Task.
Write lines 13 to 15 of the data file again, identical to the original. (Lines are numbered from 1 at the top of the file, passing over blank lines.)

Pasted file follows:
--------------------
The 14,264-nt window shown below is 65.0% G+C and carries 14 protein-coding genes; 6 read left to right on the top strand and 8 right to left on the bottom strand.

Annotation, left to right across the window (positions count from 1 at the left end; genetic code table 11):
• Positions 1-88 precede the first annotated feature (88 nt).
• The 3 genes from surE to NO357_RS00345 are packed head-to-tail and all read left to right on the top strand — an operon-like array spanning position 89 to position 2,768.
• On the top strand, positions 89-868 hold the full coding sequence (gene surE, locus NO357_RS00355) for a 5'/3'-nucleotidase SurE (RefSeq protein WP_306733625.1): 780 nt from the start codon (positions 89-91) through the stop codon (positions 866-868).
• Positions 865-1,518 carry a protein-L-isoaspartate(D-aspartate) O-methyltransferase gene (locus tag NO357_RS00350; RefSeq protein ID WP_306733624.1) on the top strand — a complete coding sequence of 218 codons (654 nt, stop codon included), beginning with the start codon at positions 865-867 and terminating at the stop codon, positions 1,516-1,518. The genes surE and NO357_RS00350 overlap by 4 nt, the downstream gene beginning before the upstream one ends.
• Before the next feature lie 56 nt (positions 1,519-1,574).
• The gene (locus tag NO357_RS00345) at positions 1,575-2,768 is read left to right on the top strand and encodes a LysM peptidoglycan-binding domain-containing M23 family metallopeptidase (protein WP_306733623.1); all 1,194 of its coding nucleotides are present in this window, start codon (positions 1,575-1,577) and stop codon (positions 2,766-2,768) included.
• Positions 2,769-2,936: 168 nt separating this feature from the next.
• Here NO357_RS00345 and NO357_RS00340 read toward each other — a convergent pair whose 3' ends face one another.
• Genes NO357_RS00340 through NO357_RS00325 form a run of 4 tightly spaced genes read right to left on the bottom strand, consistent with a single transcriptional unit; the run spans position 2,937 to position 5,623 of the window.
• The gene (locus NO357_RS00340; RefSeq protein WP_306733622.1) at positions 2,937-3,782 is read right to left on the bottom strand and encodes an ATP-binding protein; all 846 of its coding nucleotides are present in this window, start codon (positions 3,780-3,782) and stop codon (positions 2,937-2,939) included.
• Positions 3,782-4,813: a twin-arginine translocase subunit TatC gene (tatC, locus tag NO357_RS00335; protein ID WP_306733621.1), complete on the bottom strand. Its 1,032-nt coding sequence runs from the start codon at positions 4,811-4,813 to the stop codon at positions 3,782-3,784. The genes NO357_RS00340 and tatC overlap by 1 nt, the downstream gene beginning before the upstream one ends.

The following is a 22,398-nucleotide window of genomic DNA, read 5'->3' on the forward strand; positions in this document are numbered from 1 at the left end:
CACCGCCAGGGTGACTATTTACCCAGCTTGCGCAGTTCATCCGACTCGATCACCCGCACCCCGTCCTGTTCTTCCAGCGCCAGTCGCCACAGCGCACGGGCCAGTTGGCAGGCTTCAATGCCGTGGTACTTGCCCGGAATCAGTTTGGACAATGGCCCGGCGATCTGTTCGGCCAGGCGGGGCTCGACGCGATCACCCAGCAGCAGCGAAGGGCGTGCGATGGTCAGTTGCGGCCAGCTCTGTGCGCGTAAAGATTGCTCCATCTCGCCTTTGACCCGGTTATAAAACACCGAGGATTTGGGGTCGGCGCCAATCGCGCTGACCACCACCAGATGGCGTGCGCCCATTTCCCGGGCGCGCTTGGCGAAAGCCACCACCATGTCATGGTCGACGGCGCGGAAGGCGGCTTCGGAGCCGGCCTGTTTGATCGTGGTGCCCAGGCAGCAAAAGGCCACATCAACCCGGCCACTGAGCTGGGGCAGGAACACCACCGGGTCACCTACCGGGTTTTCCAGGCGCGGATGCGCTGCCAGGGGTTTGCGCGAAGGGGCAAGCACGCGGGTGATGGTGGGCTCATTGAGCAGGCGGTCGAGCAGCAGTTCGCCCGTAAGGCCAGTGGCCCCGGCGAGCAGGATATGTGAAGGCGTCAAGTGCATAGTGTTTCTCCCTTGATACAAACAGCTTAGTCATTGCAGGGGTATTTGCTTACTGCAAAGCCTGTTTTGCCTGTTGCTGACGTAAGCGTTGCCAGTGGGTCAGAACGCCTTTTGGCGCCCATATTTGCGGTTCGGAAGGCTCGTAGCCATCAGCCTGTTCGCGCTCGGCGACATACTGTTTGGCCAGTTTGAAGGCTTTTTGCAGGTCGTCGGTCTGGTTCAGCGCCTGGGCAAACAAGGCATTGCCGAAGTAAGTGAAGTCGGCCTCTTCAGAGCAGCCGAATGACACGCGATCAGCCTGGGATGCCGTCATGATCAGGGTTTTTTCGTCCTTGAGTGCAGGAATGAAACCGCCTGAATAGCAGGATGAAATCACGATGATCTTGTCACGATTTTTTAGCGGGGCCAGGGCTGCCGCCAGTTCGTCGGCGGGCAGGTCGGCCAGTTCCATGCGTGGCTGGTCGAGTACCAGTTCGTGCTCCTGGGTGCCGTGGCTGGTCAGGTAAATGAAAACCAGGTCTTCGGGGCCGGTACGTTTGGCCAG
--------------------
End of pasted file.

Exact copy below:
• Positions 3,782-4,813: a twin-arginine translocase subunit TatC gene (tatC, locus tag NO357_RS00335; protein ID WP_306733621.1), complete on the bottom strand. Its 1,032-nt coding sequence runs from the start codon at positions 4,811-4,813 to the stop codon at positions 3,782-3,784. The genes NO357_RS00340 and tatC overlap by 1 nt, the downstream gene beginning before the upstream one ends.

The following is a 22,398-nucleotide window of genomic DNA, read 5'->3' on the forward strand; positions in this document are numbered from 1 at the left end:
CACCGCCAGGGTGACTATTTACCCAGCTTGCGCAGTTCATCCGACTCGATCACCCGCACCCCGTCCTGTTCTTCCAGCGCCAGTCGCCACAGCGCACGGGCCAGTTGGCAGGCTTCAATGCCGTGGTACTTGCCCGGAATCAGTTTGGACAATGGCCCGGCGATCTGTTCGGCCAGGCGGGGCTCGACGCGATCACCCAGCAGCAGCGAAGGGCGTGCGATGGTCAGTTGCGGCCAGCTCTGTGCGCGTAAAGATTGCTCCATCTCGCCTTTGACCCGGTTATAAAACACCGAGGATTTGGGGTCGGCGCCAATCGCGCTGACCACCACCAGATGGCGTGCGCCCATTTCCCGGGCGCGCTTGGCGAAAGCCACCACCATGTCATGGTCGACGGCGCGGAAGGCGGCTTCGGAGCCGGCCTGTTTGATCGTGGTGCCCAGGCAGCAAAAGGCCACATCAACCCGGCCACTGAGCTGGGGCAGGAACACCACCGGGTCACCTACCGGGTTTTCCAGGCGCGGATGCGCTGCCAGGGGTTTGCGCGAAGGGGCAAGCACGCGGGTGATGGTGGGCTCATTGAGCAGGCGGTCGAGCAGCAGTTCGCCCGTAAGGCCAGTGGCCCCGGCGAGCAGGATATGTGAAGGCGTCAAGTGCATAGTGTTTCTCCCTTGATACAAACAGCTTAGTCATTGCAGGGGTATTTGCTTACTGCAAAGCCTGTTTTGCCTGTTGCTGACGTAAGCGTTGCCAGTGGGTCAGAACGCCTTTTGGCGCCCATATTTGCGGTTCGGAAGGCTCGTAGCCATCAGCCTGTTCGCGCTCGGCGACATACTGTTTGGCCAGTTTGAAGGCTTTTTGCAGGTCGTCGGTCTGGTTCAGCGCCTGGGCAAACAAGGCATTGCCGAAGTAAGTGAAGTCGGCCTCTTCAGAGCAGCCGAATGACACGCGATCAGCCTGGGATGCCGTCATGATCAGGGTTTTTTCGTCCTTGAGTGCAGGAATGAAACCGCCTGAATAGCAGGATGAAATCACGATGATCTTGTCACGATTTTTTAGCGGGGCCAGGGCTGCCGCCAGTTCGTCGGCGGGCAGGTCGGCCAGTTCCATGCGTGGCTGGTCGAGTACCAGTTCGTGCTCCTGGGTGCCGTGGCTGGTCAGGTAAATGAAAACCAGGTCTTCGGGGCCGGTACGTTTGGCCAG